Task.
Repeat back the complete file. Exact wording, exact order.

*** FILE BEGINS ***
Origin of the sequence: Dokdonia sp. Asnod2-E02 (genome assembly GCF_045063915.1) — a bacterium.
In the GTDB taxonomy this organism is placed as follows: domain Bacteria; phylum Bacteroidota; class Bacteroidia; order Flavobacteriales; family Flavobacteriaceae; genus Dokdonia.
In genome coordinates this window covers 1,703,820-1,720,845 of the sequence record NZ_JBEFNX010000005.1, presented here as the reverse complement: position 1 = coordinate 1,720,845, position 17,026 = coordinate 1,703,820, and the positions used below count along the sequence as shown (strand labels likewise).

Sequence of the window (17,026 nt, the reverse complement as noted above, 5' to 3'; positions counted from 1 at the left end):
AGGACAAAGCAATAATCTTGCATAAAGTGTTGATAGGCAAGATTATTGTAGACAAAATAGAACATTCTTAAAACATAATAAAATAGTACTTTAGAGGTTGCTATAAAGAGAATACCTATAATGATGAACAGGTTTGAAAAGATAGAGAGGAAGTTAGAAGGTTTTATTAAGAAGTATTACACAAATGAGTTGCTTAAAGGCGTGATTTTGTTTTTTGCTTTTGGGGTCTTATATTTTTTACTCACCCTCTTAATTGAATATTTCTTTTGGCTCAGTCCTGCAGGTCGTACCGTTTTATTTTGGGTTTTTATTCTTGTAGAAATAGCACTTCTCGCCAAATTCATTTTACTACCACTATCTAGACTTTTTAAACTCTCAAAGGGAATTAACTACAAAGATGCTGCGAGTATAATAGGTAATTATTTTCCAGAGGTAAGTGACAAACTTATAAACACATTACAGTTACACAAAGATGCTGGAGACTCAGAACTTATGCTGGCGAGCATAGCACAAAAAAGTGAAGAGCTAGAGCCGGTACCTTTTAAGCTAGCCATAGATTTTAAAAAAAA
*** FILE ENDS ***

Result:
Origin of the sequence: Dokdonia sp. Asnod2-E02 (genome assembly GCF_045063915.1) — a bacterium.
In the GTDB taxonomy this organism is placed as follows: domain Bacteria; phylum Bacteroidota; class Bacteroidia; order Flavobacteriales; family Flavobacteriaceae; genus Dokdonia.
In genome coordinates this window covers 1,703,820-1,720,845 of the sequence record NZ_JBEFNX010000005.1, presented here as the reverse complement: position 1 = coordinate 1,720,845, position 17,026 = coordinate 1,703,820, and the positions used below count along the sequence as shown (strand labels likewise).

Sequence of the window (17,026 nt, the reverse complement as noted above, 5' to 3'; positions counted from 1 at the left end):
AGGACAAAGCAATAATCTTGCATAAAGTGTTGATAGGCAAGATTATTGTAGACAAAATAGAACATTCTTAAAACATAATAAAATAGTACTTTAGAGGTTGCTATAAAGAGAATACCTATAATGATGAACAGGTTTGAAAAGATAGAGAGGAAGTTAGAAGGTTTTATTAAGAAGTATTACACAAATGAGTTGCTTAAAGGCGTGATTTTGTTTTTTGCTTTTGGGGTCTTATATTTTTTACTCACCCTCTTAATTGAATATTTCTTTTGGCTCAGTCCTGCAGGTCGTACCGTTTTATTTTGGGTTTTTATTCTTGTAGAAATAGCACTTCTCGCCAAATTCATTTTACTACCACTATCTAGACTTTTTAAACTCTCAAAGGGAATTAACTACAAAGATGCTGCGAGTATAATAGGTAATTATTTTCCAGAGGTAAGTGACAAACTTATAAACACATTACAGTTACACAAAGATGCTGGAGACTCAGAACTTATGCTGGCGAGCATAGCACAAAAAAGTGAAGAGCTAGAGCCGGTACCTTTTAAGCTAGCCATAGATTTTAAAAAAAA